The United States has decided to create a dispute settlement panel to examine Canada’s milk quotas, which Washington says undermines the ability of American dairy exporters to sell a wide range of products to Canadian consumers.
The United States is challenging Canada’s tariff rate quotas, or TRQs, which apply a preferential rate of duty to a certain quantity of imports and a different rate to imports greater than that quantity.
Specifically, the United States questions setting aside a percentage of each dairy quota exclusively for Canadian processors, and the United States has requested a panel under the United States-Mexico Agreement. Canada to review the measures, the Office of the US Trade Representative said. in a statement Tuesday.
“These measures negate the ability of US dairy farmers, workers, and exporters to use TRQs and take full advantage of the USMCA,” the USTR said. âThe launch of the first panel request under the agreement will allow our dairy industry and its workers to seize new opportunities under USMCA to market and sell US products to Canadian consumers.
The US dairy industry has long pushed for greater accountability from its northern neighbor, part of the momentum to include dairy policy in the July pact that replaced the North American Free Trade Agreement. Under the USMCA, Canada has the right to maintain 14 tariff rate quotas on dairy products, including milk, cream and yogurt.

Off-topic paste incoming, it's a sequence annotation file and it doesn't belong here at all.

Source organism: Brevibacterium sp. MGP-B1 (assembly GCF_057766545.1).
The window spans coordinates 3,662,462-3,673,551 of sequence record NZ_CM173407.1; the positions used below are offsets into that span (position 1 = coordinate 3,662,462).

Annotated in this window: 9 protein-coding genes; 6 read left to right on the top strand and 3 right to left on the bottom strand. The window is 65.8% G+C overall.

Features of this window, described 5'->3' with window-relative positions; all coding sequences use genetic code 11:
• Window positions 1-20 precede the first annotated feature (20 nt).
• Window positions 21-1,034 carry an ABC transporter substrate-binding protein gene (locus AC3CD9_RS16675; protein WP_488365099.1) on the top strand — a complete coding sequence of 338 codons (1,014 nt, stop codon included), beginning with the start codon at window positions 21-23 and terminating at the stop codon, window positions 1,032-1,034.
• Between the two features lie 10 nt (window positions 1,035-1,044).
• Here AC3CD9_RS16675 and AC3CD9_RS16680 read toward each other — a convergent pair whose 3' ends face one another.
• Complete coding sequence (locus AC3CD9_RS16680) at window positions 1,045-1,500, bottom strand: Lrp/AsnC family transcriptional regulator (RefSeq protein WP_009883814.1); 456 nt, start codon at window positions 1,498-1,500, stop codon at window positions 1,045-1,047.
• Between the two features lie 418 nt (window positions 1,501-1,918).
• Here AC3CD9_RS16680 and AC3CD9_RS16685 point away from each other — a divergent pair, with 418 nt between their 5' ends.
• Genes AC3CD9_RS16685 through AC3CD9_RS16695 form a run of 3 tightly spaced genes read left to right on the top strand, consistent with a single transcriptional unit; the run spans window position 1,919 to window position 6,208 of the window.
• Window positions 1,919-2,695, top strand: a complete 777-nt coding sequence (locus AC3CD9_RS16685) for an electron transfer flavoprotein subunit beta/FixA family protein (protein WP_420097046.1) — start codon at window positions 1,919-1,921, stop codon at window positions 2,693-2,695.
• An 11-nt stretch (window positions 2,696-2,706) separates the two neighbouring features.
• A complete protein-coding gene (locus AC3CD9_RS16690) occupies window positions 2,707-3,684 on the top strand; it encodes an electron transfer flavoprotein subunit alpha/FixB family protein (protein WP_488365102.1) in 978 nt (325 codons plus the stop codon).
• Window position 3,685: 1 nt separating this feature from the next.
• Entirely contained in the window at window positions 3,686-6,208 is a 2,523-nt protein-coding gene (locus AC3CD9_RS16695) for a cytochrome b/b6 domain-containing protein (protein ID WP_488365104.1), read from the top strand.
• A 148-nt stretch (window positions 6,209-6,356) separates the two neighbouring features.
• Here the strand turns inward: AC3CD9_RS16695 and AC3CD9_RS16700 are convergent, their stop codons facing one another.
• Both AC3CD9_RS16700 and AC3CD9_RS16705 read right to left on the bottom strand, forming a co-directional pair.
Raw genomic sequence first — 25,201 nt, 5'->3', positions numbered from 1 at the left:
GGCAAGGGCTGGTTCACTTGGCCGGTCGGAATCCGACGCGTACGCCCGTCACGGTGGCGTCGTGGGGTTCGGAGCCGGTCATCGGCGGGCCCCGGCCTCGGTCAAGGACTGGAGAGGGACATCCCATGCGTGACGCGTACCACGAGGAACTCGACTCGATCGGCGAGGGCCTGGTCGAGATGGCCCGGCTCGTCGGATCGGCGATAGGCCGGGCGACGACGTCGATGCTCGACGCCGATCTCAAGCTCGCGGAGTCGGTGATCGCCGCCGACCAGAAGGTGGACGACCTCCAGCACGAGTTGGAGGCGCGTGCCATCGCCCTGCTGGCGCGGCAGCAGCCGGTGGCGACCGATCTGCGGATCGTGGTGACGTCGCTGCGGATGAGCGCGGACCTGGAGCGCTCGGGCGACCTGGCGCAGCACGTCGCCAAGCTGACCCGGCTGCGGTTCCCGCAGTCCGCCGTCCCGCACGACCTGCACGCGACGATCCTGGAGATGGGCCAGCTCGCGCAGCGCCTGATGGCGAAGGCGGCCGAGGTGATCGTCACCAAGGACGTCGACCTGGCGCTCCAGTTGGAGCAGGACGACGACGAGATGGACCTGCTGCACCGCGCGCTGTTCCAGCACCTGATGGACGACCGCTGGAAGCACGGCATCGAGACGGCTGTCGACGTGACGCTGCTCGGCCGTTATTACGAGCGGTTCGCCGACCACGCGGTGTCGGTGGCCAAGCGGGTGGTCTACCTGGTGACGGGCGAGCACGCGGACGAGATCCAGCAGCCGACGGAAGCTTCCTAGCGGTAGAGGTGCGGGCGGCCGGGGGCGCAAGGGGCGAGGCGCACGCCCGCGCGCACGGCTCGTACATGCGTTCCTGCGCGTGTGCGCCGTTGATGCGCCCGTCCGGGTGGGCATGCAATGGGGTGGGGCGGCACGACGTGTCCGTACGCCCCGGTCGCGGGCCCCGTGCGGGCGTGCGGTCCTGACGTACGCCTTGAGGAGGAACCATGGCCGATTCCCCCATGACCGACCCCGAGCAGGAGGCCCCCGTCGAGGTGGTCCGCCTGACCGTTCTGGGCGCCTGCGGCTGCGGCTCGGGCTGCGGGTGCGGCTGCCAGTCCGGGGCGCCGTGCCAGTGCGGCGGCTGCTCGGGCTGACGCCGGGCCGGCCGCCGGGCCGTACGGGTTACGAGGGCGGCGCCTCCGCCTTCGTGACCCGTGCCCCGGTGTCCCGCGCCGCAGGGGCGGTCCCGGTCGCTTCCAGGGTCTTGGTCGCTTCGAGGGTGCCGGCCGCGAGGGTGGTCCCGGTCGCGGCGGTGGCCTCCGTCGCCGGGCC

Canadian Trade Minister Mary Ng said the nation was “disappointed” with the United States’ request to create a panel for the disputes.
âAs part of CUSMA, Canada has agreed to provide additional market access to the United States for dairy products while successfully defending our supply management system and the dairy industry,â a- she said in a statement, using the acronym of Canada for the trade pact. “We are confident that our policies are fully in line with our CT CUSMA obligations, and we will vigorously defend our position during the dispute resolution process.”
Canada’s dairy industry has said its quotas are in line with the trade deal and the government has a strong case to present to the group, said Pierre Lampron, president of Dairy Farmers of Canada.
The Dairy Processors Association of Canada is confident that its policies are fully in line with its obligations and is ready to support the Canadian government in defending its position, she said in an email.
The United States challenged the quota for the first time in December. Washington has held consultations with Ottawa, but the parties have been unable to resolve their concerns through this approach, a USTR official said on a call with reporters. A panel selection process will take about a month, and a report should be ready later this year, the USTR said.
The U.S. Department of Commerce’s International Trade Commission conducted an initial analysis of the cost of tariff rate quotas to the U.S. dairy industry, but the USTR did not disclose the figure, saying it would be under discussion during the implementation phases. implement arbitration, if the United States be successful.
The deal provides for the possibility of tariffs as a form of retaliation, but “we’re a long way from that process,” the USTR official said.
Last week, the United States Department of Commerce issued new preliminary rulings on anti-dumping tariffs on imports of Canadian softwood lumber that would double current duties if implemented.
Canadian Prime Minister Justin Trudeau was asked about these trade tensions in the lumber and dairy sector earlier Tuesday at a press conference in Ottawa.
âWe will always stand up for our forestry workers and industry across the country. We will continue – as we successfully did under the previous administration – to defend Canadian interests and values ââwherever necessary and will continue, âTrudeau said.
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